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Do you paint from a photo?

Do you paint from a photo?

Yes, I do paint from a photo! As an artist, I need a reference photograph to paint from. I do not (or VERY rarely anyway) paint live subjects, it is just not practical anymore to have people sitting for hours for a portrait.

What type of photo is needed for a painting?

I need a good quality photograph: preferably high-resolution so that I can zoom in to see all the fine detail. The ideal photograph should be:

  • Well lit
  • Displaying the accurate hair and eye colour of each subject
  • No harsh, dark shadows or lit by a flash.
  • No Instagram filters or “weird” editing

I do however realize that it is not always possible as sometimes, especially when the subject is deceased, you might not have a good quality photograph of the person. In a case like this, I will try my absolute best to complete the portrait with whatever photos you have at your disposal.

I thought that being a portrait artist it would be quite fitting to paint my parents a Christmas gift; so I painted this family portrait painting of my parents with both my paternal en maternal grandparents.

I will use this painting as an example to explain the difference between a good and bad photo as a reference:

a portrait oil painting by celia van niekerk portrait artist

My maternal grandfather (far right) passed away in 1982 already – the best photograph that I could find of him was a photo taken on my parents’ wedding day in 1978. The photograph was only postcard size and his face was very small, I could not see any detail at all (See photo on the right). Luckily my parents still have the negatives – so I reverted to scanning the negative and blowing it up digitally. The photograph is still a very bad quality for a reference photograph as I cannot see any of the fine detail. I mirrored the photograph to fit better into the composition of the painting (photo left).

an example of a bad quality reference photo
An example of a poor quality reference photograph.

My paternal grandfather passed away about 15 years ago before digital cameras became popular. I had to photograph a framed portrait of him that hang in my grandmother’s bedroom. (You will see the reflection marks on the photo.) This photo is also a good example of a bad reference photograph! He is photographed, lit by a direct flashlight casting a very dark shadow to the right of his face.

How does a good photograph look?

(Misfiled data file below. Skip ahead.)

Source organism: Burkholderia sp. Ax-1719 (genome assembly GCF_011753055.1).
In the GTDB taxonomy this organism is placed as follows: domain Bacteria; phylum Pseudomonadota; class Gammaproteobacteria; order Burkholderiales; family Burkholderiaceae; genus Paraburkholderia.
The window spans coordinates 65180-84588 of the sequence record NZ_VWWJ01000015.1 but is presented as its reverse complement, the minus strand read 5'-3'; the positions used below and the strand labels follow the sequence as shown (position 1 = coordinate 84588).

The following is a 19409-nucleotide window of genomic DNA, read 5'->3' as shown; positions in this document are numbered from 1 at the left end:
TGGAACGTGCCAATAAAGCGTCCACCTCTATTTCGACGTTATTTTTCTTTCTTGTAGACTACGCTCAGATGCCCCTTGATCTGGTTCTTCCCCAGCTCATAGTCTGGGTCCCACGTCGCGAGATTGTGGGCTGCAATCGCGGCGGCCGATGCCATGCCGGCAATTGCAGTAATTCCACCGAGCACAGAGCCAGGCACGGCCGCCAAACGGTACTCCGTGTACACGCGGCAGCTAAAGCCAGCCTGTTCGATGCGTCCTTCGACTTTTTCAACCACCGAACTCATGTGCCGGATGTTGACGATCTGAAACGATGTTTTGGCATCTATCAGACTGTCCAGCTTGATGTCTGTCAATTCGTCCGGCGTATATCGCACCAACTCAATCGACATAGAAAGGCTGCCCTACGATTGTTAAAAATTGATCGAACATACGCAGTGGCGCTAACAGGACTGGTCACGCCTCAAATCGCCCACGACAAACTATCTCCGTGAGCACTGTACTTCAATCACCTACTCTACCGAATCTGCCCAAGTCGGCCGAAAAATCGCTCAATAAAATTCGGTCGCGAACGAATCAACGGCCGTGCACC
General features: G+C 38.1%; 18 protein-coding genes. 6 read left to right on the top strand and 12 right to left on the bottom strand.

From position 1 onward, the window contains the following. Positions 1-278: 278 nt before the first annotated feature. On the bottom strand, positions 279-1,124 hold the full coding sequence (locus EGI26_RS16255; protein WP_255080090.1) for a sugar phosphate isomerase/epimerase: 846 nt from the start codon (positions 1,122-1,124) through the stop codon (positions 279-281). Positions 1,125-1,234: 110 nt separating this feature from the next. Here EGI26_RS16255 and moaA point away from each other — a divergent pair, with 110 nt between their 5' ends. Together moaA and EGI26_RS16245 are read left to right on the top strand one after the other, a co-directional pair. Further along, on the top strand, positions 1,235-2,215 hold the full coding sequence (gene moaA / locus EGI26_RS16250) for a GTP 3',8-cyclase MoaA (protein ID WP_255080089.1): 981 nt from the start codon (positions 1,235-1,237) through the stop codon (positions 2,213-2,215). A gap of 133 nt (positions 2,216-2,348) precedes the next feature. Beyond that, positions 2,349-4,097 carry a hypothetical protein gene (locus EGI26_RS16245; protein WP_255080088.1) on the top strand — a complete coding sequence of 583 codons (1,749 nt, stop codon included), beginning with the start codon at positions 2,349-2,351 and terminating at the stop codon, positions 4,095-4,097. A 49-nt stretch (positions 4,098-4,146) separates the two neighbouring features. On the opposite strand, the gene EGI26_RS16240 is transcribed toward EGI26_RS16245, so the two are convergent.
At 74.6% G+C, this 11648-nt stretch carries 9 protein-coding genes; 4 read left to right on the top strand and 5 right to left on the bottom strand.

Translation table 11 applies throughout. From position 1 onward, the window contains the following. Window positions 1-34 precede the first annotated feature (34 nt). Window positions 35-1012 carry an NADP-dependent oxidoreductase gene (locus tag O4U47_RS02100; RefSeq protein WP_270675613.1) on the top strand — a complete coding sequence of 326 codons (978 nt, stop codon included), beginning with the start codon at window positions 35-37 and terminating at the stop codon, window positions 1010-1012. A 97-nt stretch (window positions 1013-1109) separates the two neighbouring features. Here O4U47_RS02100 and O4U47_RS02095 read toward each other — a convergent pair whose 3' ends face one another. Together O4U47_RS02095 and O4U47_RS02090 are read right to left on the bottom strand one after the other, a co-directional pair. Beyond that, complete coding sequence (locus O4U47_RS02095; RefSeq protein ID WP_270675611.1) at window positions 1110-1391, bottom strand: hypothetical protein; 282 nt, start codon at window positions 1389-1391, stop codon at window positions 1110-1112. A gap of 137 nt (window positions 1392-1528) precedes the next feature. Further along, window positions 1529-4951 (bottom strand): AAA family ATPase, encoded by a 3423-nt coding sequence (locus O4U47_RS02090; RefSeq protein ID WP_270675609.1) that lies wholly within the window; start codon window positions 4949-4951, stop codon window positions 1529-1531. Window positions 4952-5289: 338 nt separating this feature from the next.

The photographs of my grandmothers are both excellent examples of good reference photographs – high-resolution, well-lit, you can zoom in to see all the fine detail. You can accurately reference their eye and hair colour. (These are professional portraits, I took of them when I still earned my bread and butter as a Professional Photographer.)

If you compare the two sets of photographs below you will clearly see the difference in quality in terms of detail and colour. My Grandfathers’ photographs below are good examples of bad-quality reference photographs.

example of poor quality reference photographs
Poor Quality Reference Photos of my Grandfathers. They have been lit by flash. Flash casts dark shadows and cause hard facial lines. Grandfather on the right’s colour is not accurate.
example of a good quality reference photograph
Very good quality reference photographs of my Grandmothers – clear, well lit with accurate colour.

The above BAD examples are still good quality in comparison to what clients often send me to paint from. Photographs downloaded from Whatsapp, Facebook, etc. are low resolution and sometimes cannot be used. Photos that are blurry and out of focus can also not be used.  I can only draw and paint the detail that I am able to see in a photograph, therefore if a client supplies high-quality photographs as an artist I will be able to add more detail as I am able to see more detail.

Can you use photos taken with a cellphone?

Most cellphones nowadays have very good cameras. I can most definitely use cellphone photographs as long as the photographs are good quality in terms of sharpness, detail, colour, etc. as explained above. This photograph of my parents was an impromptu photo taken with MY cellphone. I was able to use this cellphone photographs to compile a decent reference photograph for my family portrait painting.

composite reference photograph for a family painting portrait.
The final reference photograph for my family portrait painting.

Please take note that photos taken with a cellphone camera are most often much better quality than photographs you gave received via Whatsapp. Photos received via Whatsapp, even though they have been taken with a cellphone camera, are LOW QUALITY. Whatsapp and (Facebook too) compress photographs to reduce the size and help you save on data cost. If you send me cellphone photos, please send me the ORIGINAL photograph, taken with your cellphone camera. Photos should be EMAILED to me NOT Whatsapp, to ensure that I receive the highest quality possible.

If you require more information about combining different photographs in your painting, you can read my previous blog post: Can you combine multiple photos into one painting?

As mentioned earlier in this blog post, I do realize that it is not always possible to send me high-resolution reference photographs, especially when the subject is deceased. In a case like this, I will try my absolute best to complete the portrait with whatever photos you have at your disposal.

If you are unsure about the quality of your photographs, please EMAIL me what you have and we can discuss the useability from there.

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